Reality: The spectator knows the magician can control a card by sleight of hand not detectible to the spectator. He/she doesn't know how the magician did it, but nevertheless believes the magician did something sneaky to control the card (which, in actuality, is true).

This is why I subscribe to the Professor Hoffman approach of palming off the card after the control (irrespective of which control it may be), handing the deck to spectator to shuffle, then replacing the card after the spectator has shuffled to their heart's content. I use the same approach in Spectator Cuts to 4 aces, Card to Ceiling, and various other effects, as well. This may slow things down, but it builds true conviction. Without that conviction, it doesn't matter how incredible the revelation or location may be. Like anyone else on here, this is just my opinion, but it is one born of blood, sweat and tears, performing for laymen for over a quarter of a century.


I agree with your philosophy on this subject, but I have never been fond of palming. It is one of the most well known deceptions in magic, and therefore one of the hardest to get away with. If you can manage it, that's great. However, I prefer a more visual assurance that no "funny business" is going on when I do The Pass

First of all, I do it VERY SLOWLY, so as to allay suspicion of the hand being "quicker than the eye". After the chosen card is replaced in the face-up fan of cards (I often ask them to insert it only partly, with half of it still sticking out), I turn the spread towards the onlookers, making sure they see the bottom card of the deck. It helps to use a MEMORABLE card, like a king, a queen, or an ace. I close the fan gradually, keeping both the selected card AND THE BOTTOM CARD in full view.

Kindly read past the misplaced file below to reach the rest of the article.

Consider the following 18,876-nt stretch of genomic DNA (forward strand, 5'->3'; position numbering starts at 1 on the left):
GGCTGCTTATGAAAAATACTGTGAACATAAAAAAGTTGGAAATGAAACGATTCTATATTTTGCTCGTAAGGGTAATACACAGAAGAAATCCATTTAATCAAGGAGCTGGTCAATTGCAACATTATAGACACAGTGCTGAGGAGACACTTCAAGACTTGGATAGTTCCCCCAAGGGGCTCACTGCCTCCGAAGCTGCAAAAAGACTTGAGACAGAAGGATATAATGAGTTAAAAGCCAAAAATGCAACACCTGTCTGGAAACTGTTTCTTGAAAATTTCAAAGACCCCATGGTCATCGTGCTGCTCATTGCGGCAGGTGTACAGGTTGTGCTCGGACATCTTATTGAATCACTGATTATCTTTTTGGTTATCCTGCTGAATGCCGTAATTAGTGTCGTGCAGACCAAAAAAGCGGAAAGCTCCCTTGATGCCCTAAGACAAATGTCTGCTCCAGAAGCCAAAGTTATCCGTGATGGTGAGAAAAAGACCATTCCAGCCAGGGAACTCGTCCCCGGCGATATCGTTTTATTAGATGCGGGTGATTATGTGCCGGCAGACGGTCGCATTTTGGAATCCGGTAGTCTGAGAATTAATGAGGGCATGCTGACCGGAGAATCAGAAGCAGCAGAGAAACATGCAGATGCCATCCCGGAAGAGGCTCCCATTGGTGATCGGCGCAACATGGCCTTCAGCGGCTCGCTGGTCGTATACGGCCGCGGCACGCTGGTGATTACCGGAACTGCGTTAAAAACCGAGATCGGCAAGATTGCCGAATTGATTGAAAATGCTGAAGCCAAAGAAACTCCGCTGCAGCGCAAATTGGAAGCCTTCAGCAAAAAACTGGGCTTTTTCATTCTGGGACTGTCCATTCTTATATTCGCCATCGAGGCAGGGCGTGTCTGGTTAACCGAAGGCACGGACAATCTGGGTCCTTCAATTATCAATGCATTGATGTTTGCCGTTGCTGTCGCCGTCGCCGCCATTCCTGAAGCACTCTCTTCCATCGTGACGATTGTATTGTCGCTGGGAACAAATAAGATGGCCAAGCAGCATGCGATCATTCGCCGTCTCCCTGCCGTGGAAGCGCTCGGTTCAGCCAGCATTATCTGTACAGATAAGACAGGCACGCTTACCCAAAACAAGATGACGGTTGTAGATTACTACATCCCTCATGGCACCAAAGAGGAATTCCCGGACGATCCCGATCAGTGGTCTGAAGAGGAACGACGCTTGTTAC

As I do this, I am maintaining an invisible break at the chosen card with my middle finger. All I need do is LIFT the bottom half of the deck--sort of LEVER it up and over the top half as I simultaneously close the fan and bury the card.

By keeping the BOTTOM CARD in full view the whole time, I can easily conceal the fact that I am inverting the two portions. And because I lift the bottom half WELL ABOVE the top half (no contact), it is a perfectly silent move.

It seems as though all I have done is slowly compress the fan and gingerly flip the pack over.

I wish I had a video to show you, but I hope my description will resonate with those that are conversent with The Turnover Pass

The Burnaby Kid
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Re: The Pass

Postby The Burnaby Kid » November 5th, 2018, 1:27 pm

Ian Kendall wrote:In the end we are circling back to the idea of justifying extra actions to compensate for not being able to use the most efficient solution...